The standing desk that I have is a Jaco SL that I modified slightly. I removed the monitor stand, keyboard tray and PC tray.

Phase 2 will come next month (or whenever I find a cheap treadmill).

I will update with my progress.

Saturday, November 2, 2013

Atomic 4 Thermostat cleaning

While investigating cooling issues in my Atomic 4 I came across an FAQ at the Moyer Marine site that described cleaning the thermostat every season. "It really is better to use a thermostat in the Atomic 4, and to keep it clean by soaking it in vinegar every season." 

While I have had my thermostat out annually for winterizing, I have never cleaned it. So I decided to give it a try.
Atomic 4 Thermostat
Half way clean, after 2 days soaking in vinegar
I had no idea how dirty the thermostat was! In fact, I though that the thermostat had been rusty but, now that it is clean, I realize that the rust was just gunk. 40 years of gunk took 3 days of soaking to clean (and 3 changes of vinegar).

I also wasn't sure what temperature rating my thermostat was rated for so I tested it by boiling it.

Boil testing Atomic 4 thermostatBoil testing Atomic 4 thermostat

The thermostat started opening around 125 degrees Fahrenheit and was fully open around 160 degrees.It was approximately 1/4" open at it's fullest. I'm not sure if either of these are measurements are within spec because I can't find a good reference online. If anyone knows, please comment below.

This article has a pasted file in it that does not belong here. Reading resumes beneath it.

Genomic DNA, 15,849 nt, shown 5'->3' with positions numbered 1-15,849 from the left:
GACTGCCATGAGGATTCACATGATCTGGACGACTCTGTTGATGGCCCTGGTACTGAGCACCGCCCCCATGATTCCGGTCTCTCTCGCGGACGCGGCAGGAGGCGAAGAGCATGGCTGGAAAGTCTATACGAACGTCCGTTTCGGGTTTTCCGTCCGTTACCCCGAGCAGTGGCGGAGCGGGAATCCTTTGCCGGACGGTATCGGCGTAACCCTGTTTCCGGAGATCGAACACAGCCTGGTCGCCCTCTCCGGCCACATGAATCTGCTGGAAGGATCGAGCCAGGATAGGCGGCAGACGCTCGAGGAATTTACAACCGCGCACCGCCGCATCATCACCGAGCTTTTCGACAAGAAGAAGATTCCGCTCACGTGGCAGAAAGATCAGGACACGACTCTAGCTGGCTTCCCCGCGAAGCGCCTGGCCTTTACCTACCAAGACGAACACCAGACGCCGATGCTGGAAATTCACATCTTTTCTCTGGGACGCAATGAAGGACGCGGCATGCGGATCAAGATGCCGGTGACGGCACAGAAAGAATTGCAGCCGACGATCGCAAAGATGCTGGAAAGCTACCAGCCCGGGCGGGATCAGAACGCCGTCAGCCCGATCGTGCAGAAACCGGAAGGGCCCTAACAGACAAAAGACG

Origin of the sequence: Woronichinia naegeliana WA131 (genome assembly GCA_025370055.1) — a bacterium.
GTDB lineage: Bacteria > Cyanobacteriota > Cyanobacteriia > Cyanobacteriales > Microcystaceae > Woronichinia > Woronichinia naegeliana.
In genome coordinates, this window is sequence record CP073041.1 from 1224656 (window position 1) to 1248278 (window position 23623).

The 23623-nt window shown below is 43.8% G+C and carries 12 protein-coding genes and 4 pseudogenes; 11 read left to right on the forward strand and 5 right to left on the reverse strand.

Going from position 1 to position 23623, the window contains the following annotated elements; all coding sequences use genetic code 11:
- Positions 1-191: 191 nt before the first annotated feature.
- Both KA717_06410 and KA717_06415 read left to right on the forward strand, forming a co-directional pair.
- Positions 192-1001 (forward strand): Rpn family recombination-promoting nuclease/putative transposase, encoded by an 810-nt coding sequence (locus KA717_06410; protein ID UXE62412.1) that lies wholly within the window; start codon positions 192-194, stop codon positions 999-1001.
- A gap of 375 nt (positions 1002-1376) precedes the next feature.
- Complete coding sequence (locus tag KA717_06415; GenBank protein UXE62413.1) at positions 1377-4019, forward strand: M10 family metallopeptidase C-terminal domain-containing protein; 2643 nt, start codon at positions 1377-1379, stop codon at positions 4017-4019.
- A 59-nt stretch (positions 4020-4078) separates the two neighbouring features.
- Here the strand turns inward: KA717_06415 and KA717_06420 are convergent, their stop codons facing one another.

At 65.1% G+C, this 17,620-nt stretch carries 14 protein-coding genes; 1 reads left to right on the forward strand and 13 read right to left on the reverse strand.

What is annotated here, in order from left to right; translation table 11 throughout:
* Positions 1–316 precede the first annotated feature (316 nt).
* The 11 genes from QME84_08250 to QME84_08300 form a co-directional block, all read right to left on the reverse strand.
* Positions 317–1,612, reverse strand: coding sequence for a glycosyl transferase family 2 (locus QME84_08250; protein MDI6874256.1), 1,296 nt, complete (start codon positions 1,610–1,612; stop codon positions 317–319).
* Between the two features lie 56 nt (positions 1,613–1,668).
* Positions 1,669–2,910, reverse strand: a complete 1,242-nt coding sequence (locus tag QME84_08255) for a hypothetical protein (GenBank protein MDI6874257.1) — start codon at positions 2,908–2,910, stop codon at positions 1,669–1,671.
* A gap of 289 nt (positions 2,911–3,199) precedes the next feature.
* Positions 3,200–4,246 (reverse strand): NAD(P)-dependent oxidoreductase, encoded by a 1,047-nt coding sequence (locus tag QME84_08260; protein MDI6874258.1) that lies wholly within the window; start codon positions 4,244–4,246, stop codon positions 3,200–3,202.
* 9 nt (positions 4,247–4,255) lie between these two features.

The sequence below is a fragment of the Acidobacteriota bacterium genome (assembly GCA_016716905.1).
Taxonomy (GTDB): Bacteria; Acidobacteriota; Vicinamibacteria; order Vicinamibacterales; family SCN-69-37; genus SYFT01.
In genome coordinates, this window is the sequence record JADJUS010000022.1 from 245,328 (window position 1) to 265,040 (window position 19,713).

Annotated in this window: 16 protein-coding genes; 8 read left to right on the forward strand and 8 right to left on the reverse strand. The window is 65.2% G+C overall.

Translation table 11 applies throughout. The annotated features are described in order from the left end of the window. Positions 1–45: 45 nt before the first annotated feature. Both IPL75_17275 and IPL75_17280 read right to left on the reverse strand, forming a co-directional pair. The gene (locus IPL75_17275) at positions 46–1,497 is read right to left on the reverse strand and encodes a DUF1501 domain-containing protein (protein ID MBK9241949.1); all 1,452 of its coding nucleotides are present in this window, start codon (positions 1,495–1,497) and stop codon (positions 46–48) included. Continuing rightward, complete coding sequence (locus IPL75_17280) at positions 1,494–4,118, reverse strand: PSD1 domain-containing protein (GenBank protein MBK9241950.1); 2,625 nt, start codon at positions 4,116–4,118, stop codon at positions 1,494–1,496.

I'm not sure if my dirty thermostat was the cause of my cooling issues but it couldn't be helping.

Friday, June 7, 2013

Electronics makeover - Part 1 - Radar mast

My radar mast was purchased second hand (Kijiji is my heroine). While it was a great deal ($50) it didn't quite fit my boat. The first step in my radar installation process was to adapt this radar mast for my use.
Radar mast

Cut off existing mounting points and brackets
The mast had existing mounting brackets welded in places that aren't suitable for my boat. I cut these off using an angle grinder with a metal cutoff disk. It was very quick cutting through the aluminum...Careful not to take off too much! I also took this opportunity to sand off the existing paint and smooth out the overall surface of the mast.

Create and install mounting bracket for GPS receiver
Using a combination of a bracket that was on the original radar mast and some aluminum plating that I had laying around, I created a nice little mounting bracket for the GPS receiver. Basically I just formed the plating into a two piece circular mounting bracket using a piece of 2" pipe as a form.

Prime and paint
I used automotive aluminum spray cans to prime and paint the while unit. The paint seems very durable. We'll see if it holds up.

Deck Installation